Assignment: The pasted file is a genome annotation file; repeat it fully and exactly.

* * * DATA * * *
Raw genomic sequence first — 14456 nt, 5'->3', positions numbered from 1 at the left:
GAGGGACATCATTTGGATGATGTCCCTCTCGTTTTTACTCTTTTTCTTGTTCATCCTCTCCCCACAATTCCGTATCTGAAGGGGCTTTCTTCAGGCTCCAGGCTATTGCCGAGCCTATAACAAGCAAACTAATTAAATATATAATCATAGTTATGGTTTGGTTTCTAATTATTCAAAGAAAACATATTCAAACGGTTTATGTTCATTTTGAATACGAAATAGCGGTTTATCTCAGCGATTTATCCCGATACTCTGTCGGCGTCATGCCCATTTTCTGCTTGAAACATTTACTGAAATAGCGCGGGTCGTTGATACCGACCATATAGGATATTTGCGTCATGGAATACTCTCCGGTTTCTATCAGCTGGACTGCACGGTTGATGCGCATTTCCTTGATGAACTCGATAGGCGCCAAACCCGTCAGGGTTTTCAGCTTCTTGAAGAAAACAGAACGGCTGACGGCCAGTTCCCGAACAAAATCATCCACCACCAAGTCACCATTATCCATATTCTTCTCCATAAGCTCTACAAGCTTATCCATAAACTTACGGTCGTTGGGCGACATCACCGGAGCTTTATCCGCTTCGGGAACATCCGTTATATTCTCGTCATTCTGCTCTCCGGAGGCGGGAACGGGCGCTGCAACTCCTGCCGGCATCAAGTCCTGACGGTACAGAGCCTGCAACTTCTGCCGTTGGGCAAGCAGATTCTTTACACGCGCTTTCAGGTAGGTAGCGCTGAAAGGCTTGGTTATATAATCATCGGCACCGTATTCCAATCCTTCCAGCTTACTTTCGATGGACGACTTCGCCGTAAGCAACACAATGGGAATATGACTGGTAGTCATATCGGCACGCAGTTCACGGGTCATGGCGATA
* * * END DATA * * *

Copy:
Raw genomic sequence first — 14456 nt, 5'->3', positions numbered from 1 at the left:
GAGGGACATCATTTGGATGATGTCCCTCTCGTTTTTACTCTTTTTCTTGTTCATCCTCTCCCCACAATTCCGTATCTGAAGGGGCTTTCTTCAGGCTCCAGGCTATTGCCGAGCCTATAACAAGCAAACTAATTAAATATATAATCATAGTTATGGTTTGGTTTCTAATTATTCAAAGAAAACATATTCAAACGGTTTATGTTCATTTTGAATACGAAATAGCGGTTTATCTCAGCGATTTATCCCGATACTCTGTCGGCGTCATGCCCATTTTCTGCTTGAAACATTTACTGAAATAGCGCGGGTCGTTGATACCGACCATATAGGATATTTGCGTCATGGAATACTCTCCGGTTTCTATCAGCTGGACTGCACGGTTGATGCGCATTTCCTTGATGAACTCGATAGGCGCCAAACCCGTCAGGGTTTTCAGCTTCTTGAAGAAAACAGAACGGCTGACGGCCAGTTCCCGAACAAAATCATCCACCACCAAGTCACCATTATCCATATTCTTCTCCATAAGCTCTACAAGCTTATCCATAAACTTACGGTCGTTGGGCGACATCACCGGAGCTTTATCCGCTTCGGGAACATCCGTTATATTCTCGTCATTCTGCTCTCCGGAGGCGGGAACGGGCGCTGCAACTCCTGCCGGCATCAAGTCCTGACGGTACAGAGCCTGCAACTTCTGCCGTTGGGCAAGCAGATTCTTTACACGCGCTTTCAGGTAGGTAGCGCTGAAAGGCTTGGTTATATAATCATCGGCACCGTATTCCAATCCTTCCAGCTTACTTTCGATGGACGACTTCGCCGTAAGCAACACAATGGGAATATGACTGGTAGTCATATCGGCACGCAGTTCACGGGTCATGGCGATA